Miss Michigan 1933: Barbara Strand - semi-finalist
Barbara won the Miss Michigan crown by a unanimous vote, and was the first Miss Michigan to participate in the Miss America contest. Accompanied to Atlantic City by her whole family for their first sight of the ocean, the Pageant did not live up to family expectations, and afterwards Barbara was not particularly proud of her participation. The night before the final judging, photographers brought the crown and robe to her room for pictures, which undoubtedly added to her feelings that the Pageant was unfair with the judging involving bribery and Mafia influence.
|1930 Strand family census form|
348 Garrison Avenue
Martin Strand 43 (MI) Builder, lumber dealer
Leona 41 (MI), Martin Jr 17 (MI), Leona B. 13 (MI), Marjorie 10 (MI) (Martin Jr. was surprised she was listed on the census as Leona B since she always went by Barbara)
Barbara Strand was born June 25, 1916, the older daughter and second child of Leona and Martin Strand.
Pictures from the 1933 Miss Michigan contest:
(click on any picture for a larger view)
|a bevy of beauties!|
|love the car!|
|judging in formal gowns|
|candid shot of bathing suit judging|
|Barbara from the panorama shot - age 17|
|WI WV OH DE MI VA NJ (backside)|
Although there was a Miss Michigan in 1929, there was no Miss America Pageant that year. Barbara was the first Miss Michigan to participate in the national pageant.
No specific mention is made of Barbara in the Atlantic City newspapers.
Her daughter said Barbara was independent and strong. She was not particularly proud of having been a contestant, and did feel the "judges were in cahoots" and were easily swayed. They felt there was bribery and Mafia influence involved in the pageant. Her mom had thought the pageant was getting her ready to be coronated, and even took pictures of her as if she were winning, in the crown and robe, and then they came back and said "sorry - no" and she had to take them off. This story was mirrored by Miss Wisconsin, and its veracity was confirmed with a photo of Miss Wisconsin with crown and scepter in Miss Ohio's scrapbook.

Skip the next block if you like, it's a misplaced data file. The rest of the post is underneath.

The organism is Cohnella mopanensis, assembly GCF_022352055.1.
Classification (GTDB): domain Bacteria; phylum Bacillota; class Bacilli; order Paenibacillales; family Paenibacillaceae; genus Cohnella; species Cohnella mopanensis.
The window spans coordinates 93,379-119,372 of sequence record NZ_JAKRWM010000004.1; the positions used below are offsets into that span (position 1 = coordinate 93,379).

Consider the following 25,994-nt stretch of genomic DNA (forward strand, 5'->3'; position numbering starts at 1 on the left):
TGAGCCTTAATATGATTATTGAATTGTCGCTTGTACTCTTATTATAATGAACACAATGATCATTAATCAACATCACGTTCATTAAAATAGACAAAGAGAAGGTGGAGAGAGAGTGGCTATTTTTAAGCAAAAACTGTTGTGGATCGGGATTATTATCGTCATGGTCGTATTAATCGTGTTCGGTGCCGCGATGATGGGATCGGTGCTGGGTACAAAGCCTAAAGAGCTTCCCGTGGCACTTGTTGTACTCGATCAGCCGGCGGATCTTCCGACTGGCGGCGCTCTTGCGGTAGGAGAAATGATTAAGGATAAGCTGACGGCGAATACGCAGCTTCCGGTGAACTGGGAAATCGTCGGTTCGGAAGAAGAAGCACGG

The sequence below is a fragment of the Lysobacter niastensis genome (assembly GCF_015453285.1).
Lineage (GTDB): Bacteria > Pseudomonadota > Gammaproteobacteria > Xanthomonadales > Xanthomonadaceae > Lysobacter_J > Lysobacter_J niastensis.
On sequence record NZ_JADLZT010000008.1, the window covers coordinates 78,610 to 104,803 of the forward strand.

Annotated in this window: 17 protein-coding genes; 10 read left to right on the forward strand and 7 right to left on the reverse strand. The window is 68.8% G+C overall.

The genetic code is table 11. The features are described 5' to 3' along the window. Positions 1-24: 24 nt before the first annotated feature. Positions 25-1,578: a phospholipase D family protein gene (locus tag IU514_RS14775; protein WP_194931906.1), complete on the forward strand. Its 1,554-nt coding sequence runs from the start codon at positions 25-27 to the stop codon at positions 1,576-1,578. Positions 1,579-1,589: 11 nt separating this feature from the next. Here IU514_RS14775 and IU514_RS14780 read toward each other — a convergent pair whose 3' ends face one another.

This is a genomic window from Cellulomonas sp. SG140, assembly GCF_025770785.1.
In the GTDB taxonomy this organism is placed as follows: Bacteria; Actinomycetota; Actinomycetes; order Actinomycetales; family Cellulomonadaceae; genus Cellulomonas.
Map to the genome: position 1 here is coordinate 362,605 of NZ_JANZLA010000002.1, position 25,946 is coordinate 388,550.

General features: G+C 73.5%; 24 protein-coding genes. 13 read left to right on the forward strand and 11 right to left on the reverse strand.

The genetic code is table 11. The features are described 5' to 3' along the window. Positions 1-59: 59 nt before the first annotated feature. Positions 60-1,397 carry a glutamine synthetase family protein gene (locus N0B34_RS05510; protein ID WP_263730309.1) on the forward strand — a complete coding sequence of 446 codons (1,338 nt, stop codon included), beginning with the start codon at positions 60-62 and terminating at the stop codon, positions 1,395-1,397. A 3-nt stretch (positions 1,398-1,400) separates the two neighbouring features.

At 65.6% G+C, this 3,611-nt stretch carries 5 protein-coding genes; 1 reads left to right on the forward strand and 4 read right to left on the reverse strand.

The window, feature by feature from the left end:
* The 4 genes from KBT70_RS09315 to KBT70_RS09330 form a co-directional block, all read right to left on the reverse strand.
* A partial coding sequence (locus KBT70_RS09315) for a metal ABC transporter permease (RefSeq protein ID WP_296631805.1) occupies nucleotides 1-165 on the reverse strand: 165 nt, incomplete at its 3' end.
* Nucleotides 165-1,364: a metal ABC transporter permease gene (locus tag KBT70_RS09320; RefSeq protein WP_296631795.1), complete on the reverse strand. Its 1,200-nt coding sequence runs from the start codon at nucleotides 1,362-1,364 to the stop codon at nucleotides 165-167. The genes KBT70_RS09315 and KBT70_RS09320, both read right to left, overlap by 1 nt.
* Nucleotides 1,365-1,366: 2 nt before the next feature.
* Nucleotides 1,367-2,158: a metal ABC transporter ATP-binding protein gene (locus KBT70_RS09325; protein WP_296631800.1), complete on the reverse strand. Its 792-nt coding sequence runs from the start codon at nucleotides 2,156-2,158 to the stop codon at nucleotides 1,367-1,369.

I (DLH) this was the work of a photographer and not Pageant officials, and I think this for two reasons -- the crown in Miss Wisconsin's photo does not match the 1933 crown, and the Atlantic City newspapers specify the elimination that night was just down to 18, and there is no indication that 18 women had such pictures taken. Thus an independent photographer could well have exaggerated the likelihood of wining to ensure he got his photograph.
Her brother Martin confirmed it was the first view of the ocean; he had accompanied the family to Atlantic City with his sister.
After the pageant, Barbara returned to Michigan and attended the University of Michigan, where she dated future-president Gerald Ford! In 1940 Barbara was living back home and working as a social worker for the county welfare department.
Barbara married Charles Soderquist, and lived in Grand Rapids, Michigan with her three children.
After several years in a nursing home, suffering with Alzheimers, Barbara passed away June 21, 2005, just four days short of her 89th birthday.
Social Security Death Index: BARBARA SODERQUIST, date of birth: 25 Jun 1916, date of death: 21 Jun 2005 (V), last residence: 49546 (Grand Rapids, Kent, MI), place of last benefit: (none specified), social security number: 378-24-1653, place issued: Michigan
SODERQUIST, C J 05 Jan 1917 20 Oct 1998 (V) 81 49546 (Grand Rapids, Kent, MI) (none specified) Michigan 367-07-5198 [Charles]
-- Barbara's brother Martin was the first relative I spoke to. I was delighted to chat with him, but sorry that I was unable to talk to Barbara herself due to her advanced Alzheimers. Martin referred me to Barbara's daughter Susie. Both Martin and Susie were very interested in the pageant. Martin accompanied his parents and sister to the pageant. He did not remember too many things, but did remember it was his first view of the ocean. Her daughter had several vignettes to add, incorporated above.
(Note: in the early days it was common to have all the semi-finalists put on the crown and robe to take pictures the night before the coronation, as there would not be time for formal photos the night of the coronation -- this was how Miss Wisconsin described it.)